Local recurrences were uncommon; half of the patients experienced complete (26%) or partial (26%) remission following treatment. An additional third (32%) had stable disease. The remaining patients either had local progression following treatment (14%) or their response could not be determined (12%).

Distant recurrences were more common, with a median time of 8.7 months until distant progression. The 1-year and 5-year rates of distant progression–free survival were 44% and 17%, respectively.

The type of primary tumor was associated with both overall survival (P = .002) and distant progression–free survival (P = .008). Patients with primary breast (9%), prostate (7.5%), and colorectal (21%) tumors had longer survival than those with primary lung (22%) or head and neck (11%) tumors.

Severe side effects were limited—just under 10% of patients experienced short-term toxicity of grade 2 or higher, including one grade 3 case each of labored breathing, skin inflammation, and anemia. Even fewer patients had severe long-term toxicity, with one grade 3 ureter obstruction and one grade 4 obstruction of the small bowel.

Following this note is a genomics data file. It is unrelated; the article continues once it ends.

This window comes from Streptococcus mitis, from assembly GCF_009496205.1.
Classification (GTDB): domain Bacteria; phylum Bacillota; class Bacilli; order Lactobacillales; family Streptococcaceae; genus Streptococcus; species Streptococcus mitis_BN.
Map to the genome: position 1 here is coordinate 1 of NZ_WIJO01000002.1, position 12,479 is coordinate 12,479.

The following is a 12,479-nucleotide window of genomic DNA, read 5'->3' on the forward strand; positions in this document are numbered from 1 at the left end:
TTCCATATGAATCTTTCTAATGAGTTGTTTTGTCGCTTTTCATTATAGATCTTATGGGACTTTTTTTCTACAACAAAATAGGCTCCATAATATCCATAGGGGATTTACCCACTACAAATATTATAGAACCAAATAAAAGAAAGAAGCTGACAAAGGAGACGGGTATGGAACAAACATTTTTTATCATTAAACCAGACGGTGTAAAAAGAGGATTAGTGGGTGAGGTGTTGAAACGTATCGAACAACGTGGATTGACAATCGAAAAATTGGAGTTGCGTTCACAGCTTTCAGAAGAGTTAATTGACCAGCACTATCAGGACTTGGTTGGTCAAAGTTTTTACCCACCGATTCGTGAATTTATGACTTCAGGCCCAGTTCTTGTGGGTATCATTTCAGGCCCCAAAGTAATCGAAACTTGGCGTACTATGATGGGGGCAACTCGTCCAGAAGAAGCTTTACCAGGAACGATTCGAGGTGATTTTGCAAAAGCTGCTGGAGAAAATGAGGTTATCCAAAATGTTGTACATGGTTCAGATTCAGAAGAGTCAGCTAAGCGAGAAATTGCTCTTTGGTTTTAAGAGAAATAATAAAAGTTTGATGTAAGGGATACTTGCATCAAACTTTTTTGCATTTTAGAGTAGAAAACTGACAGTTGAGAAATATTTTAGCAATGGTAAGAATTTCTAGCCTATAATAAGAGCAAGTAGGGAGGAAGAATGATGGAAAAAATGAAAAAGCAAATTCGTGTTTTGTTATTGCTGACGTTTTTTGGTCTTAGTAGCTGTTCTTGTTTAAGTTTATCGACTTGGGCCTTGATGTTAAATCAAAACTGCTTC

Patient-Reported Quality of Life

A unique aspect of the trial design was the decision to use patient-reported rather than physician-assessed quality of life. Patients reported no significant changes in their quality of life immediately after completing stereotactic radiation, nor at 6 weeks, 3 months, and 9 months of follow-up. At the 6- and 12-month marks, quality of life was significantly better than before treatment.